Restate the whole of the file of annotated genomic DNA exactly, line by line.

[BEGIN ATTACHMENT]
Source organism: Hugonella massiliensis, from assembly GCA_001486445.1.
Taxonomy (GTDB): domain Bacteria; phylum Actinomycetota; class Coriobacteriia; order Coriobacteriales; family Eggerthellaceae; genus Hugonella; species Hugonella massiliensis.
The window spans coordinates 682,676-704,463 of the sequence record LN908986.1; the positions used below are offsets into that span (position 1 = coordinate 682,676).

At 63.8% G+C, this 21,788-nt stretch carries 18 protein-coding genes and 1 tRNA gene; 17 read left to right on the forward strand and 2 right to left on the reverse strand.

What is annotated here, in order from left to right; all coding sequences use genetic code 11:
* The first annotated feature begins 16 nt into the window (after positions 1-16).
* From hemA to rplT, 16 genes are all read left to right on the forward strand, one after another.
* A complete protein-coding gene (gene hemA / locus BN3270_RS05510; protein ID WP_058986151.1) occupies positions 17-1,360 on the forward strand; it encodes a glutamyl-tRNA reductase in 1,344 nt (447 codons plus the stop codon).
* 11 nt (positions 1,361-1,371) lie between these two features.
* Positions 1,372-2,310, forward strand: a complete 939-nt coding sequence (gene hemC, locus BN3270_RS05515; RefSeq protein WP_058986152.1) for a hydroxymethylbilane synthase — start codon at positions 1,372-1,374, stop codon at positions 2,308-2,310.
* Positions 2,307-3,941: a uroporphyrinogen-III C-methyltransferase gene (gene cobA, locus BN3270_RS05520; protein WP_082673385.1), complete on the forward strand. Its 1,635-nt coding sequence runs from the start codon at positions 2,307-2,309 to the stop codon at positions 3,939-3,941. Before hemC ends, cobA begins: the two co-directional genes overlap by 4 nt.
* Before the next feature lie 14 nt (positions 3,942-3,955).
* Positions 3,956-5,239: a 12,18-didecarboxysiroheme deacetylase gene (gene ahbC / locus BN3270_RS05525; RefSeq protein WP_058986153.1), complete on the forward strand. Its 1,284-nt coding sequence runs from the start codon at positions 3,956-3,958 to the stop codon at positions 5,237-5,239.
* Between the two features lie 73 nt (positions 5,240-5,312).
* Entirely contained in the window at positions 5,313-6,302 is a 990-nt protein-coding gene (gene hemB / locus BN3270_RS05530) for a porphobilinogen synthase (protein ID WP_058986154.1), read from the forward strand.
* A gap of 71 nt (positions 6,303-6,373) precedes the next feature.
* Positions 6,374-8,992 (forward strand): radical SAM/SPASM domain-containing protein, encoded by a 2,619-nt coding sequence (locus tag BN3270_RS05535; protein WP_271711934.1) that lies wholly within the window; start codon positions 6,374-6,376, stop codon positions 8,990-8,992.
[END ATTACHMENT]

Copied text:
Source organism: Hugonella massiliensis, from assembly GCA_001486445.1.
Taxonomy (GTDB): domain Bacteria; phylum Actinomycetota; class Coriobacteriia; order Coriobacteriales; family Eggerthellaceae; genus Hugonella; species Hugonella massiliensis.
The window spans coordinates 682,676-704,463 of the sequence record LN908986.1; the positions used below are offsets into that span (position 1 = coordinate 682,676).

At 63.8% G+C, this 21,788-nt stretch carries 18 protein-coding genes and 1 tRNA gene; 17 read left to right on the forward strand and 2 right to left on the reverse strand.

What is annotated here, in order from left to right; all coding sequences use genetic code 11:
* The first annotated feature begins 16 nt into the window (after positions 1-16).
* From hemA to rplT, 16 genes are all read left to right on the forward strand, one after another.
* A complete protein-coding gene (gene hemA / locus BN3270_RS05510; protein ID WP_058986151.1) occupies positions 17-1,360 on the forward strand; it encodes a glutamyl-tRNA reductase in 1,344 nt (447 codons plus the stop codon).
* 11 nt (positions 1,361-1,371) lie between these two features.
* Positions 1,372-2,310, forward strand: a complete 939-nt coding sequence (gene hemC, locus BN3270_RS05515; RefSeq protein WP_058986152.1) for a hydroxymethylbilane synthase — start codon at positions 1,372-1,374, stop codon at positions 2,308-2,310.
* Positions 2,307-3,941: a uroporphyrinogen-III C-methyltransferase gene (gene cobA, locus BN3270_RS05520; protein WP_082673385.1), complete on the forward strand. Its 1,635-nt coding sequence runs from the start codon at positions 2,307-2,309 to the stop codon at positions 3,939-3,941. Before hemC ends, cobA begins: the two co-directional genes overlap by 4 nt.
* Before the next feature lie 14 nt (positions 3,942-3,955).
* Positions 3,956-5,239: a 12,18-didecarboxysiroheme deacetylase gene (gene ahbC / locus BN3270_RS05525; RefSeq protein WP_058986153.1), complete on the forward strand. Its 1,284-nt coding sequence runs from the start codon at positions 3,956-3,958 to the stop codon at positions 5,237-5,239.
* Between the two features lie 73 nt (positions 5,240-5,312).
* Entirely contained in the window at positions 5,313-6,302 is a 990-nt protein-coding gene (gene hemB / locus BN3270_RS05530) for a porphobilinogen synthase (protein ID WP_058986154.1), read from the forward strand.
* A gap of 71 nt (positions 6,303-6,373) precedes the next feature.
* Positions 6,374-8,992 (forward strand): radical SAM/SPASM domain-containing protein, encoded by a 2,619-nt coding sequence (locus tag BN3270_RS05535; protein WP_271711934.1) that lies wholly within the window; start codon positions 6,374-6,376, stop codon positions 8,990-8,992.